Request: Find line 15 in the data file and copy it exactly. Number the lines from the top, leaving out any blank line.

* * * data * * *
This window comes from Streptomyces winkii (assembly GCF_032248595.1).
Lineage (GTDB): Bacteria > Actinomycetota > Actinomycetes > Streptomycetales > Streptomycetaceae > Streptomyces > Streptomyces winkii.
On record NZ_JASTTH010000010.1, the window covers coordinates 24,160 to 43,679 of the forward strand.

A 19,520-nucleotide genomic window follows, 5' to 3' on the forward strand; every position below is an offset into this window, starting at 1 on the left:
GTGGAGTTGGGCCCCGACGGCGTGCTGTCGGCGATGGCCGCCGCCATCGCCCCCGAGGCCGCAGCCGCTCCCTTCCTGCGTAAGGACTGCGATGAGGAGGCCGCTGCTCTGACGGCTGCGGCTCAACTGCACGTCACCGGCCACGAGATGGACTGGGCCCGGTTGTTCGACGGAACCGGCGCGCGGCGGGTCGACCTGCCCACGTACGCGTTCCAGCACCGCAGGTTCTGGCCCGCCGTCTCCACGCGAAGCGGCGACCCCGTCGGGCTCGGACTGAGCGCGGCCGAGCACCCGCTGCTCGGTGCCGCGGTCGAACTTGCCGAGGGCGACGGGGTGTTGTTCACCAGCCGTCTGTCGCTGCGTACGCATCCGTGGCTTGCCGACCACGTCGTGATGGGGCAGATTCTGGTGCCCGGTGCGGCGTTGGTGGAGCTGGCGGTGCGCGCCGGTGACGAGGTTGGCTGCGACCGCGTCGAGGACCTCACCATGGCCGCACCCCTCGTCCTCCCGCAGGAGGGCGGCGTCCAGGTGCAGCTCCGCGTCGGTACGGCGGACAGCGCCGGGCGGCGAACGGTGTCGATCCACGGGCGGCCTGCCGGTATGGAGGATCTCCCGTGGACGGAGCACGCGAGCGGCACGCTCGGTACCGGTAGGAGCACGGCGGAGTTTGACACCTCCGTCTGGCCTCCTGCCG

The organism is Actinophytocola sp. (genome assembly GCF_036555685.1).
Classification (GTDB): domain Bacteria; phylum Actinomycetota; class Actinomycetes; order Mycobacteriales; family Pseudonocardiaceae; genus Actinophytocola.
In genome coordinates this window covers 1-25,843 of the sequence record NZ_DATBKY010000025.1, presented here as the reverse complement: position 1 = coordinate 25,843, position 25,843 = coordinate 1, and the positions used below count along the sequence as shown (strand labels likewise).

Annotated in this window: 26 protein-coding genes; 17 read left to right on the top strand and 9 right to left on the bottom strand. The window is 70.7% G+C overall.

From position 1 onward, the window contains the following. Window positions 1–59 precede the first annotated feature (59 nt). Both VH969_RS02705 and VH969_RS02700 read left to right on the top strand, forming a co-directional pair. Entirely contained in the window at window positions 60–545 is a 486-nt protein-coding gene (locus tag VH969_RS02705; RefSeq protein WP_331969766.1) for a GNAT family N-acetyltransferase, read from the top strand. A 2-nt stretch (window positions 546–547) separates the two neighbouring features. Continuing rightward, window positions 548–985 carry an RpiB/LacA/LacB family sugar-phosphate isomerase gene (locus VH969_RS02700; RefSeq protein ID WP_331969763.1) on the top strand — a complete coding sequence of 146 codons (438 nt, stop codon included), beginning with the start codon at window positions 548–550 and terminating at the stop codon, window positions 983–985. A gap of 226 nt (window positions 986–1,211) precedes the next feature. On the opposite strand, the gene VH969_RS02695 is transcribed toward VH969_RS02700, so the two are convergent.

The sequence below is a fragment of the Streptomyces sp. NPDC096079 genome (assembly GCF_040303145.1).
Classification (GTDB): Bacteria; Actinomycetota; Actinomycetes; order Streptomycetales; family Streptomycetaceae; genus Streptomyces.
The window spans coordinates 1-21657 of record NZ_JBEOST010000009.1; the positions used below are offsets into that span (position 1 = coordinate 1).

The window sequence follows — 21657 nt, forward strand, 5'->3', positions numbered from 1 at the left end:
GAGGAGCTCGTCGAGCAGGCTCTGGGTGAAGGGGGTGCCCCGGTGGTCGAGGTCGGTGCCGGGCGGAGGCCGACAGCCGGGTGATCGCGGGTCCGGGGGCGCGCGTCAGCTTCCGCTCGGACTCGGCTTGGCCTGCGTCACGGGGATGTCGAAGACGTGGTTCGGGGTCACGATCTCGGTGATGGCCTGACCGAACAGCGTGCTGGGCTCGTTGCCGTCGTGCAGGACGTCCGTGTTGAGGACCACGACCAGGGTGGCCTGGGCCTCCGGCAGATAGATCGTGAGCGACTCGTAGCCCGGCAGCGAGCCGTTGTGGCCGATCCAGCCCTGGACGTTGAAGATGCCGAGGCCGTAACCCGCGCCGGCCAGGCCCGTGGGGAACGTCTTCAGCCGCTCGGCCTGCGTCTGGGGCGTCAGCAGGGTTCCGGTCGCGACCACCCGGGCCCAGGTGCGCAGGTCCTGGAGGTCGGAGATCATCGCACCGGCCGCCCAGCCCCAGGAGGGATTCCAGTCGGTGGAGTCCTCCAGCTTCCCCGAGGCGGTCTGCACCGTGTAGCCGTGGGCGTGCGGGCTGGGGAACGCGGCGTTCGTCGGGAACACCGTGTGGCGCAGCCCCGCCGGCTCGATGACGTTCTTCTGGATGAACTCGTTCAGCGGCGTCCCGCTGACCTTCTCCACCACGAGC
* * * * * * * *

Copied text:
GAGGAGCTCGTCGAGCAGGCTCTGGGTGAAGGGGGTGCCCCGGTGGTCGAGGTCGGTGCCGGGCGGAGGCCGACAGCCGGGTGATCGCGGGTCCGGGGGCGCGCGTCAGCTTCCGCTCGGACTCGGCTTGGCCTGCGTCACGGGGATGTCGAAGACGTGGTTCGGGGTCACGATCTCGGTGATGGCCTGACCGAACAGCGTGCTGGGCTCGTTGCCGTCGTGCAGGACGTCCGTGTTGAGGACCACGACCAGGGTGGCCTGGGCCTCCGGCAGATAGATCGTGAGCGACTCGTAGCCCGGCAGCGAGCCGTTGTGGCCGATCCAGCCCTGGACGTTGAAGATGCCGAGGCCGTAACCCGCGCCGGCCAGGCCCGTGGGGAACGTCTTCAGCCGCTCGGCCTGCGTCTGGGGCGTCAGCAGGGTTCCGGTCGCGACCACCCGGGCCCAGGTGCGCAGGTCCTGGAGGTCGGAGATCATCGCACCGGCCGCCCAGCCCCAGGAGGGATTCCAGTCGGTGGAGTCCTCCAGCTTCCCCGAGGCGGTCTGCACCGTGTAGCCGTGGGCGTGCGGGCTGGGGAACGCGGCGTTCGTCGGGAACACCGTGTGGCGCAGCCCCGCCGGCTCGATGACGTTCTTCTGGATGAACTCGTTCAGCGGCGTCCCGCTGACCTTCTCCACCACGAGC